Radboud scientists rather positive about Robbert Dijkgraaf, future Minister of Education

05 Jan 2022

Robbert Dijkgraaf is intended to be the next Minister of Higher Education. He succeeds Ingrid van Engelshoven, who also took place in the previous cabinet on behalf of D66. Scientists from Nijmegen are happy with the appointment of the top scientist in The Hague, but they remain cautious. ‘There's a lot of potential, but the execution remains to be seen.’

Next Monday the new Dutch cabinet will be inaugurated, including Robbert Dijkgraaf as Minister of Higher Education. Since 2012 the physicist was director of the Institute of Advanced Study in Princeton. In 2003 he won the Spinoza Prize. Three scientists and directors at Radboud University look towards his arrival.

Sijbrand de Jong, dean at the Faculty of Science:

‘The appointment of Robbert Dijkgraaf as Minister of Education is good news. Not because he is a scientist per se: Ronald Plasterk (Minister of Education on behalf of the PvdA from 2007 until 2010, ed.) was also a scientist and we are still recovering from his reign. But Dijkgraaf understands the Dutch research and educational system across the whole board well. I think his approach will be very nuanced.’

Sijbrand de Jong. Photo: Erik van ’t Hullenaar

‘My vision may be blurred since I know Robbert personally. We were both part of the board of FOM (the predecessor of NWO for research in physics, ed.), but it’s not like we’d meet up for drinks on a weekly basis. If that will be beneficial for our faculty? I am sure Robbert won’t play favourites with friends. He wasn’t happy with the Van Rijn report by the way, which concluded that alpha and gamma faculties had to hand over money to technical universities. Dijkgraaf also has an eye for the humanities, he is an artist himself.’

‘According to the coalition accord, large sums of money will go towards education and research. The biggest challenge will be to use the money wisely. Throwing money at something isn’t difficult, but doing it in a good way is quite a bit harder. A lot of the extra money that scientific studies received in the last few years has been used for very specific goals and new initiatives, without tackling existing issues.’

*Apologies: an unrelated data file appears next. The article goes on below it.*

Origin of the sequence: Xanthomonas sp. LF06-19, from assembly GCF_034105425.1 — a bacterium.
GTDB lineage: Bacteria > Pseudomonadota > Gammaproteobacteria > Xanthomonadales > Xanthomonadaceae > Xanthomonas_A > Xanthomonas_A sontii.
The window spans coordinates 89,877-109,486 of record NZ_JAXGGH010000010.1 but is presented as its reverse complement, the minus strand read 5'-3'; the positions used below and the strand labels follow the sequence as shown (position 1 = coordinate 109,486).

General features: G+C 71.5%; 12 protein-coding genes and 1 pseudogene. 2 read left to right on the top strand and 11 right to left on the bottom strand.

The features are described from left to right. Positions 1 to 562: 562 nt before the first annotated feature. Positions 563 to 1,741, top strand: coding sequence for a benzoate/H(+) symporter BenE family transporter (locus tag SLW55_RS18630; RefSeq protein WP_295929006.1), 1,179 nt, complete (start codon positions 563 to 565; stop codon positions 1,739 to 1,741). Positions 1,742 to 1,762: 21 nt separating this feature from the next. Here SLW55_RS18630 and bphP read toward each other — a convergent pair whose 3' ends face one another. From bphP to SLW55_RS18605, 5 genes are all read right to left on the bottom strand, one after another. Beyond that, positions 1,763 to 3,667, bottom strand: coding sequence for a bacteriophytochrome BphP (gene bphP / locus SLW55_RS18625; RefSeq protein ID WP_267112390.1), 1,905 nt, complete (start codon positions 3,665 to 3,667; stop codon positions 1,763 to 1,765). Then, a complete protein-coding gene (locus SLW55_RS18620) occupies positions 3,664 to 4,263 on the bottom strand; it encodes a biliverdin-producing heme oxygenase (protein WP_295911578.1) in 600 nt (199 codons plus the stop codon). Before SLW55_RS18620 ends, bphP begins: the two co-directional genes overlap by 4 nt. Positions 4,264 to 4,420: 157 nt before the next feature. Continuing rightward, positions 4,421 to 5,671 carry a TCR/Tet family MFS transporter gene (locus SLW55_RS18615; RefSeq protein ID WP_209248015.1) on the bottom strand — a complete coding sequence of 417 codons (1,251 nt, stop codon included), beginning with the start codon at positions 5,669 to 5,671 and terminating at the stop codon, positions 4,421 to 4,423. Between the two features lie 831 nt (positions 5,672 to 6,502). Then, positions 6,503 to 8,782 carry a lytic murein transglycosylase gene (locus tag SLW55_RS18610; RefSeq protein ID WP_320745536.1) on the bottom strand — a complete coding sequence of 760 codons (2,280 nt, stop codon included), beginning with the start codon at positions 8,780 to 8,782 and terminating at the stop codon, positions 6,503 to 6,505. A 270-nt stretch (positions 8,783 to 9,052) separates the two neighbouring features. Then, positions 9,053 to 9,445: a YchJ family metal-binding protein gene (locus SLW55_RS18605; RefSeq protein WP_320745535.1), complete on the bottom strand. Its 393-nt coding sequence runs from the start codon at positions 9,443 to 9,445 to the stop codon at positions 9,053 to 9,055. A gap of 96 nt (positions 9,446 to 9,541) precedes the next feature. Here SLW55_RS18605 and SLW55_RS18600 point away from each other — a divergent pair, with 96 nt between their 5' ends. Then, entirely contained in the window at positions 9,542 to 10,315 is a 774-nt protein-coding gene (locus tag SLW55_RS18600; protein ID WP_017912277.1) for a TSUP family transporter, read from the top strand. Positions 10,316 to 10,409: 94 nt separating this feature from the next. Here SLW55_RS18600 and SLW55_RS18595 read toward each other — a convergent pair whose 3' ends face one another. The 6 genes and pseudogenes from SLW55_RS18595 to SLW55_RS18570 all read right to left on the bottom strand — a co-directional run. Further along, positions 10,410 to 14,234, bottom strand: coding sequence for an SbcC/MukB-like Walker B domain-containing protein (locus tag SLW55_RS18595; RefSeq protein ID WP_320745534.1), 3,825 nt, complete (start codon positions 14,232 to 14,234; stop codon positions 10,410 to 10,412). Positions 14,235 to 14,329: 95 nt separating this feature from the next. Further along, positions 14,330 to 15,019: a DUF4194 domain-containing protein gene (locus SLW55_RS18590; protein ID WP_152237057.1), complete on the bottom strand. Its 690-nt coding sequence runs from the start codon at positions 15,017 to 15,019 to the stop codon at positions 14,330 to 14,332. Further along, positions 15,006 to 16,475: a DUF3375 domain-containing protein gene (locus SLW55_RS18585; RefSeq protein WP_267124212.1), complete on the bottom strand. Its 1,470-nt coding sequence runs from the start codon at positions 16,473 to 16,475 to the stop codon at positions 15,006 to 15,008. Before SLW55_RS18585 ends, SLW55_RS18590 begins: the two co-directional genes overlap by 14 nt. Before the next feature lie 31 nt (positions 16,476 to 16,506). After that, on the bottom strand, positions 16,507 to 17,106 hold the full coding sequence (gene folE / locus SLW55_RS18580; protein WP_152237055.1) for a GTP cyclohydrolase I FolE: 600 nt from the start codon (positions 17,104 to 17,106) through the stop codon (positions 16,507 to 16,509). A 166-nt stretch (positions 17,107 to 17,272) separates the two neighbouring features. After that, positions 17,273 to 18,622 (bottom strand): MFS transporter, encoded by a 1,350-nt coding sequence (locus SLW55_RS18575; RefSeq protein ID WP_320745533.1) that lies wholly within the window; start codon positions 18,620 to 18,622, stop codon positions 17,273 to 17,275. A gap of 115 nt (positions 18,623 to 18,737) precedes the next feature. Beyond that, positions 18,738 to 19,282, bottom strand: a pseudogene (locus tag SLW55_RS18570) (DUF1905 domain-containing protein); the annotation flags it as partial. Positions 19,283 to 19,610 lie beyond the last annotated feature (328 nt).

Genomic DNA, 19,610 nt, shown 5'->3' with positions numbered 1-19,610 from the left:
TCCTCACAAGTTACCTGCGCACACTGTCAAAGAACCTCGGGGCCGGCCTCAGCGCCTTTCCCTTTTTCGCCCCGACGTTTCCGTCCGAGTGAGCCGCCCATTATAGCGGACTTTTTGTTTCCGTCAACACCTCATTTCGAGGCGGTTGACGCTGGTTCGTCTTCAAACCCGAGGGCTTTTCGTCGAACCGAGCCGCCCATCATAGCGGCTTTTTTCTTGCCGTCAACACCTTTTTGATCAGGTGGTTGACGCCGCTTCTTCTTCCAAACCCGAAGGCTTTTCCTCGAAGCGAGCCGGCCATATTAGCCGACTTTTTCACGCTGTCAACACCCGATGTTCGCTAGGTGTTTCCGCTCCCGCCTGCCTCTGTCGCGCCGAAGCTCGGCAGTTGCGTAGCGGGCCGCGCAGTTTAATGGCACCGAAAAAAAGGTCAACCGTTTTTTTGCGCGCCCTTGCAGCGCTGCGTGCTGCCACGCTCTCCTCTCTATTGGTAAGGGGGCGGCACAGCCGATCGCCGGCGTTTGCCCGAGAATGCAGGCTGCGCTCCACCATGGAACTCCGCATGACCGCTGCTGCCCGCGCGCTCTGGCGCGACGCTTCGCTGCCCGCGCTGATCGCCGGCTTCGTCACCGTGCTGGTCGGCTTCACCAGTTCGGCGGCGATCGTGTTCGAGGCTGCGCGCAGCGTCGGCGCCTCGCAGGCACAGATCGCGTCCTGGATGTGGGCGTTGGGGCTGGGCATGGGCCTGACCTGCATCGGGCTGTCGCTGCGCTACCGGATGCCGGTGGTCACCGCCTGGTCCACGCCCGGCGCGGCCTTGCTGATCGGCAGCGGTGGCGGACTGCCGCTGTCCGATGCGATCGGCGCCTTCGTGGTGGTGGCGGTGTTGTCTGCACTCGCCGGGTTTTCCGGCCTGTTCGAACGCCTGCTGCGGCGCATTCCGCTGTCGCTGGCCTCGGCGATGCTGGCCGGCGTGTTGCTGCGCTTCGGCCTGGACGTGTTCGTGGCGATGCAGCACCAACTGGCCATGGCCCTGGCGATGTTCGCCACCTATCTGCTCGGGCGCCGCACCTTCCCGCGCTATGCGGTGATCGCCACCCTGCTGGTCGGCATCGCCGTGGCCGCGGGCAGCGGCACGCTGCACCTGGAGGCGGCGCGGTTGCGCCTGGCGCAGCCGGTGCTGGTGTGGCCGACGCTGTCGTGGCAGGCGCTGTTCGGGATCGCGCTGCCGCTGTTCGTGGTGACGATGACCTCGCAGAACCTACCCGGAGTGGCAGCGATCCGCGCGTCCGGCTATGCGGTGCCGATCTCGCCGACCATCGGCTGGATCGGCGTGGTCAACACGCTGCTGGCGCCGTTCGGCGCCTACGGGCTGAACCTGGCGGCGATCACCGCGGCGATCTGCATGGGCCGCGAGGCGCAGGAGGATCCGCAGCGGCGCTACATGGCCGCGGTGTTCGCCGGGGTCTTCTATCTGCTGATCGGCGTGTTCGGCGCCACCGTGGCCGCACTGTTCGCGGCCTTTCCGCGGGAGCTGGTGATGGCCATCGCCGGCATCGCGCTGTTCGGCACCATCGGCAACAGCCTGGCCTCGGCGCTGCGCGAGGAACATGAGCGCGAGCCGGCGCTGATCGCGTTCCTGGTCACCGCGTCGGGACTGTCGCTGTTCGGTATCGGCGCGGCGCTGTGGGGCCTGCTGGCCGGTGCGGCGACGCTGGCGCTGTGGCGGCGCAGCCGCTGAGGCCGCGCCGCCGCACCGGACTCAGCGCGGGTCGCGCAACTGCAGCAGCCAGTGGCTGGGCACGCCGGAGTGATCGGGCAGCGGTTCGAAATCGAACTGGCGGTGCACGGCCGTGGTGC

‘The new minister knows which problems are currently in play’

‘But at least the new minister knows which problems are currently in play. His knowledge of international research facilities can, for example, help with the future of HFML-FELIX, where a lot of research is being done by parties that are not part of the university. The financing, divided between NWO and the university, needs revision.’

‘Dijkgraaf is also co-architect of the sector plans for physics and science, to which mathematics and computer science were later added. Similar plans for biology, environmental sciences, pharmaceutical sciences, and astronomy are still being worked on. This mechanism works very well for structurally strengthening education and research. Hopefully, more sector plans will follow for non-scientific education.’

‘So, these are great signals, but the execution remains to be seen. In a cabinet, party politics and other business also play a role. Robbert will have to adjust to those as well.’

José Sanders, dean of the Faculty of Arts from February 1, 2022:

‘It’s great to see we are getting a minister who knows higher education and accompanying sciences from the inside out and who has a reputation himself which will derive authority in the cabinet.’

José Sanders. Photo: Suzan Schlijpers